Power over the mind: how your behaviour is influenced 

12 septembre 2023

Easy-to-use and recognise psychological principles that determine behaviour.


You’re almost there. Just one more step. You’re already at 6 out of 7. Just add some profile information and LinkedIn will give you ‘all-star status’. And who doesn’t want that? 

Sound familiar? The social network site deliberately uses a number of clever principles from behavioural science, all with a specific goal: to capture your interest and keep you coming back. To steer your behaviour. To achieve this, on one hand, insight is needed into how people can be persuaded to display certain behaviours, and on the other hand, to ensure that they continue to repeat it. 

LinkedIn is not unique in this, of course: every successful app, site or network uses these techniques. And soon you can too.  


Behavioural scientists are interested in how people make decisions and how they behave. Especially when it comes to the choices they make as consumers. Marketers want people to buy their product or service and preferably continue to use it. But how do you make that happen? 

In any case, it’s not by relying on the classic “knowledge-attitude-behaviour” model that entire generations of marketing professionals have been brought up with. Not that the model is wrong, but that approach is too simplistic and doesn’t take into account the complex factors that influence our behaviour. 

If you find out that you have a horrible disease and the only remedy is changing your lifestyle, I guarantee your behaviour will change immediately. But, unfortunately for the marketer, in all other cases, providing (many) buying arguments in your communication does not lead directly to people running to the store. We humans are simply not as rational as we think we are. 

Back to the LinkedIn example. We can identify two clear psychological principles at play here. 

  1. The Need for Cognitive Closure is our brain’s compelling desire to finish something. We want to get things done. No more ambiguity, cross it off the list and move on. The “cliffhanger” phenomenon best illustrates this principle. We want, no, we need to know how a story continues. And thanks to Netflix, this principle resulted in a whole new verb: binge-watching. 

  2. The second principle is the Effect of Endowed Progress. Think of a stamp card from the car wash or a coffee shop that already has a stamp on it. You don’t just throw that away. It’s a silent motivator to get it filled up. (Answer honestly: how many half-stamped cards do you have at home?). 

It's a well-known phenomenon in the behavioural sciences and can be used to motivate people to perform a certain task. The principle is that you make people feel like they already have a head start and that they are therefore already on the right track. Even with something as simple as a cup of coffee or a car wash. 
E-learning environments (and also games) often use this principle: you have to make an effort to master a level and only then can you ‘unlock’ the next one. Before you know it, you’re halfway through the course. Stopping now would be a waste of your investment.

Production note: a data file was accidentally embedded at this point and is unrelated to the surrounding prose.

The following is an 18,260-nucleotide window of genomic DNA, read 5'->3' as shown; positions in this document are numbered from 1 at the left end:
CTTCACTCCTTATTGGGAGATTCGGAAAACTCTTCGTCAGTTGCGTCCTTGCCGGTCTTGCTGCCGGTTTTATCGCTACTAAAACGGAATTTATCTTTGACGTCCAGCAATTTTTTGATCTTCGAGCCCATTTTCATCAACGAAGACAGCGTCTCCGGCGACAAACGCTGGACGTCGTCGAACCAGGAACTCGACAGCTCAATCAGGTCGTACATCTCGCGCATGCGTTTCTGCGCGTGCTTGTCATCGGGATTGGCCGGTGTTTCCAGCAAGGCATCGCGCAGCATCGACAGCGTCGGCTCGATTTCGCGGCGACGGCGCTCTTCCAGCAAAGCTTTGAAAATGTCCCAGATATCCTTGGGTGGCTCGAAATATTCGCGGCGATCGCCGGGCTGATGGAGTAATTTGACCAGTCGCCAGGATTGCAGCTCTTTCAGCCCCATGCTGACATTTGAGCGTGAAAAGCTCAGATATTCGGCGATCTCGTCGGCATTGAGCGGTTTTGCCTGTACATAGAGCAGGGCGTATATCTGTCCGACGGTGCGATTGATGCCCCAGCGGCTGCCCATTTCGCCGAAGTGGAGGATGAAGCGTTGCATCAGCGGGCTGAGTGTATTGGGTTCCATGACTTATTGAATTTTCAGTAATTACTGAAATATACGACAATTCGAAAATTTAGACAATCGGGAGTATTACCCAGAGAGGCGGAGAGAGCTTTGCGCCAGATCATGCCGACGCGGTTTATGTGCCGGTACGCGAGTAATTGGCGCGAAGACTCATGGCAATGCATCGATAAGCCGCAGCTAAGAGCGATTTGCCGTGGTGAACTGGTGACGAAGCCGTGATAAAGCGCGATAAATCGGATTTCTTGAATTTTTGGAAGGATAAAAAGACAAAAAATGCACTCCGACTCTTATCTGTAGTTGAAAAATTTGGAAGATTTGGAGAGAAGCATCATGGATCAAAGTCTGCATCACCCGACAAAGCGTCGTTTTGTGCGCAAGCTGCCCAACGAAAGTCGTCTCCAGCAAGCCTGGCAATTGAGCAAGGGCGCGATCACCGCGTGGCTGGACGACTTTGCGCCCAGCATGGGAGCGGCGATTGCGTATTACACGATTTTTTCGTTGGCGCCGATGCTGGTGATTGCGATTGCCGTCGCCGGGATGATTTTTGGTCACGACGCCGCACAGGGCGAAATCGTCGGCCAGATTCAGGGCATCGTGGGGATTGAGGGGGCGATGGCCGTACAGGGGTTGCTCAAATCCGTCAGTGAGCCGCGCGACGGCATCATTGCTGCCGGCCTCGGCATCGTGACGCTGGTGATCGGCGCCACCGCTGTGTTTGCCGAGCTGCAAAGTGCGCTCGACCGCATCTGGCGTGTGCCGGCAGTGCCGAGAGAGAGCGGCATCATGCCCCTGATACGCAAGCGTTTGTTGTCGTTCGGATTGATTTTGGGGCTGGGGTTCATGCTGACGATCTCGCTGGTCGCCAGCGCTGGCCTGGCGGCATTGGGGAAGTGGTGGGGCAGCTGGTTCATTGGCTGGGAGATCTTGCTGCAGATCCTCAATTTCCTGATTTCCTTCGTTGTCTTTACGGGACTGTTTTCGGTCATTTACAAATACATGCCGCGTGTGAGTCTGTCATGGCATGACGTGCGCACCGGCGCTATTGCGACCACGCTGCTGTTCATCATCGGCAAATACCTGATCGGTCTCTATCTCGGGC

Charities also regularly use endowed progress. For example through a matching gift campaign where a sponsor promises to double the donated amount. This gives people a sense of progress towards the ultimate goal of the campaign, and can motivate them to donate more to contribute to this progress.  

The World Wildlife Fund, for instance, ran a campaign where every donated euro was doubled by a sponsor, which made people feel more involved and motivated to donate. 

When asked about designing desired behaviour, behavioural scientists always start by asking a number of questions that are derived from psychological principles. Here are a few of the most common questions that refer to the acclaimed book “The Art of Designing Behaviour” (Astrid Groenewegen). Not just questions, they simultaneously serve as tips: 

  • Can you make the request personal? Personal attention is everything. Once you have the feeling of a relationship, the commitment factor increases by a factor of 10; 

  • Can you compare the desired behaviour to that of others, preferably from the same social group (in essence, we’re all herd animals and – barring exceptions – we will always follow the norm); 

  • Can you make people feel like they’re losing something if they don’t choose the desired behaviour (it has been shown that the pain of losing money is greater than the joy of finding money); 

  • Can you make the desired behaviour easy (think of the Cup-a-Soup salespeople who provided vending machines in every office for the 4 o’clock moment, or the entrance to a gym). 

These, and many other insights from behavioural science are fascinating. I continuously investigate their relevance and application in designing and developing digital experiences for customers. Want to know more? Let’s talk. Many satisfied customers went before you (an example of social proof). 

Inspired by the LinkedIn principles? Dive into this reading tip: “Hooked” (Nir Eyal). 

Daan Goote
Daan Goote
Client Lead & Consultant behaviour and psychology

Daan Goote is a psychologist and consultant in the field of (public) communication and marketing. He applies knowledge and learnings from behavioural science. 'People are not as rational as they think' is by far the most important insight.

Restez informé.e. Inscrivez-vous à notre newsletter (en anglais)

iO respecte votre vie privée. Vous pouvez vous désinscrire à tout moment.

 Ou recevez des mises à jour et des informations via notre newsletter WhatsApp !